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Sunday, 26 May 2013

Changing the Odds

 "Circumstantial good fortune and serendipitous timing tied to the cultural legacies we inherit all play a perpetual role in our path to success."

 Over the last two years I have become increasingly aware of peoples rise to glory, or some form of it. We always hear the rags to riches success stories. Most commonly, people are convinced that success is self-made; that blood, sweat and tears are the keys to success. This truth has to be challenged.

We are told tales of the hard work and determination that got people to where they are but not very often do we hear about the path they took due to circumstance, the doors that were opened for them and the opportunities that were afforded to them. Bill Gates is one of those people who humbly state, “I got lucky”. In a best-selling book ‘Outliers: A Story of Success’ by Malcolm Gladwell, he explains the highly fortunate circumstances that were afforded to Bill Gates during his youth. The author asks Gates himself how many other teenagers in the world had as much experience as he had by the early 1970s to which Gates replied, “If there were 50 in the WORLD, I’d be stunned. I had a better exposure to software development at a young age than I think anyone did in that period of time, and all because of an incredibly lucky series of events.” Gates’ talent and drive were unquestionable but his opportunities may have been even more privileged

If there were a million other high school students who had the same access to the resources that Bill Gates had., how many Microsofts would we have then?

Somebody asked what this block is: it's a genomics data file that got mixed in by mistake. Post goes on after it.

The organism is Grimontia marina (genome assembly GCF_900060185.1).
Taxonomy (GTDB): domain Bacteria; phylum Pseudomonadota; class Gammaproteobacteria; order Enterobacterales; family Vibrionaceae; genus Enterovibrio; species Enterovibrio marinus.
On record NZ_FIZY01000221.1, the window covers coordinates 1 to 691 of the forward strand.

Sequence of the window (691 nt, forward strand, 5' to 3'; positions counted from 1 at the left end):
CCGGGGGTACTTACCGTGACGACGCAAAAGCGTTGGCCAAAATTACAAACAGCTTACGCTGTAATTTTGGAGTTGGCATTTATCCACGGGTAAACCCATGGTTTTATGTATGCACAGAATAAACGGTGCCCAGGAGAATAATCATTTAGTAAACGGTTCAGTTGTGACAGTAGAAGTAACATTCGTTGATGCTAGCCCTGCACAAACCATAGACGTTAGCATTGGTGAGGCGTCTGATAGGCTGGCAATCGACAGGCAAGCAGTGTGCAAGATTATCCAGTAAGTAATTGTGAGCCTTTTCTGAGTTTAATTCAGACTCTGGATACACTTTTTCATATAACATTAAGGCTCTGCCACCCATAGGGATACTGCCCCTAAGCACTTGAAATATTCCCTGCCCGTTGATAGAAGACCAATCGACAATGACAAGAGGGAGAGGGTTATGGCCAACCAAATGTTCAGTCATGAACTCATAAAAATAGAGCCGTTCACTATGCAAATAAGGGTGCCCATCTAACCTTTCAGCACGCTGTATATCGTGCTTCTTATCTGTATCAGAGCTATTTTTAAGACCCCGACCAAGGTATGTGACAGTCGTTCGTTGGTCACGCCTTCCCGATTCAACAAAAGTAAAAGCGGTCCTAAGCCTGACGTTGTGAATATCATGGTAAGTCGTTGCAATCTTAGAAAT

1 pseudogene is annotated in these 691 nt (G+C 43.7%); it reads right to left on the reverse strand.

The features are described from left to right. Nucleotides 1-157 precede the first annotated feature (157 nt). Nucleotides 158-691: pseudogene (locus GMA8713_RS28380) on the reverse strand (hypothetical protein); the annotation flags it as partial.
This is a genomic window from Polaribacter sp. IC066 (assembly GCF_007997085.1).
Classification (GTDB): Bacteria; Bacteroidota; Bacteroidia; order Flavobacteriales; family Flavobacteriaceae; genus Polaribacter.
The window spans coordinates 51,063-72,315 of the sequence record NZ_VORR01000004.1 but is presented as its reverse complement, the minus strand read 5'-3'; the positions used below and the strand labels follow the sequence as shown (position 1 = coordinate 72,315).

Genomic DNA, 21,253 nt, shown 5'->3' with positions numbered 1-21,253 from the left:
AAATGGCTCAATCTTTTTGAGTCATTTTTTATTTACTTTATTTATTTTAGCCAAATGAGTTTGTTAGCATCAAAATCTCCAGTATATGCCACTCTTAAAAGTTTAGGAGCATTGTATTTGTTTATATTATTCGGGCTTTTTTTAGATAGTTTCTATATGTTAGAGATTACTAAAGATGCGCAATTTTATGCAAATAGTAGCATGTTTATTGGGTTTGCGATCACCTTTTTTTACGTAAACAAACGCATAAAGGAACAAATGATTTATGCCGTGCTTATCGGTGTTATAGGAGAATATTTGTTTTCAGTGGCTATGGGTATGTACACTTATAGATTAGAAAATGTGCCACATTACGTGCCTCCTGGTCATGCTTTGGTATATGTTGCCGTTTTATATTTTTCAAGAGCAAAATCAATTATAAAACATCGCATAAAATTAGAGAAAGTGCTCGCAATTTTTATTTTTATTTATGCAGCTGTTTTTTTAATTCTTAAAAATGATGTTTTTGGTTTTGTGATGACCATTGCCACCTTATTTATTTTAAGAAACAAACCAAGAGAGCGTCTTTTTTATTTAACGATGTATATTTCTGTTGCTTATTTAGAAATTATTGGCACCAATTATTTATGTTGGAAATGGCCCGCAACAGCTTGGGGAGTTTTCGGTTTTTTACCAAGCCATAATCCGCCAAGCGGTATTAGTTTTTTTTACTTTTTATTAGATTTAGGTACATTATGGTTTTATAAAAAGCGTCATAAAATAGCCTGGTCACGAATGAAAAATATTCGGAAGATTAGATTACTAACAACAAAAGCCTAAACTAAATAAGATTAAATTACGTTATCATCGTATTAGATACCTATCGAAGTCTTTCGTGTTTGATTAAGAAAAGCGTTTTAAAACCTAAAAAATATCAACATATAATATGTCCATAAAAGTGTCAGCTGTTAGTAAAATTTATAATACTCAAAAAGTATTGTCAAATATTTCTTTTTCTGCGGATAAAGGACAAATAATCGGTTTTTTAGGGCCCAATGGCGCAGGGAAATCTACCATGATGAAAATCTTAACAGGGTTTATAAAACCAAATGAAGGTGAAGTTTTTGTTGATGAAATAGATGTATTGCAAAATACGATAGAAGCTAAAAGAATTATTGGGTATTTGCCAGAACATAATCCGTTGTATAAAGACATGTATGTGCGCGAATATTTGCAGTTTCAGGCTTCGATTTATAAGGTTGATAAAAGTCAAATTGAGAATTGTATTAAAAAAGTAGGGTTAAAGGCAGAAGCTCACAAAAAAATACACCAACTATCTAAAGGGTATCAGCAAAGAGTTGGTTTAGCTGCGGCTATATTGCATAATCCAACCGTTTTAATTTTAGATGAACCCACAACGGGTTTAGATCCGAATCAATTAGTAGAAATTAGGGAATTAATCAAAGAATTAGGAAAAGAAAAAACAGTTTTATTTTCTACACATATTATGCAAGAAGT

Through anecdotal evidence, the author reveals the underlying workings of a number of similar success stories including The Beatles infamous rise to fame and the timely circumstances that got them there.
 Bear in mind this book is not based on scientific evidence, rather, joining the dotted lines to find an alternate, more encompassed approach to success that is not as publicized and glamorous. Although, it is not entirely without merit.

When I look at all the business opportunities that were afforded to South Africans after the apartheid era before the turn of the millennium, the up and comers of that time have done exceptionally well. With the fall of apartheid and international sanctions terminated the South African economy opened up to international trade. This coupled with the new age of the Internet, which was in full swing, and a rapid expansion of the technology bubble, allowed a most pristine boom in the economic climate. Our GDP tripled between 1985 and 1995. If you were fortunate enough to be of the right age, with access to capital and an entrepreneurial spirit, it was a time to make your move.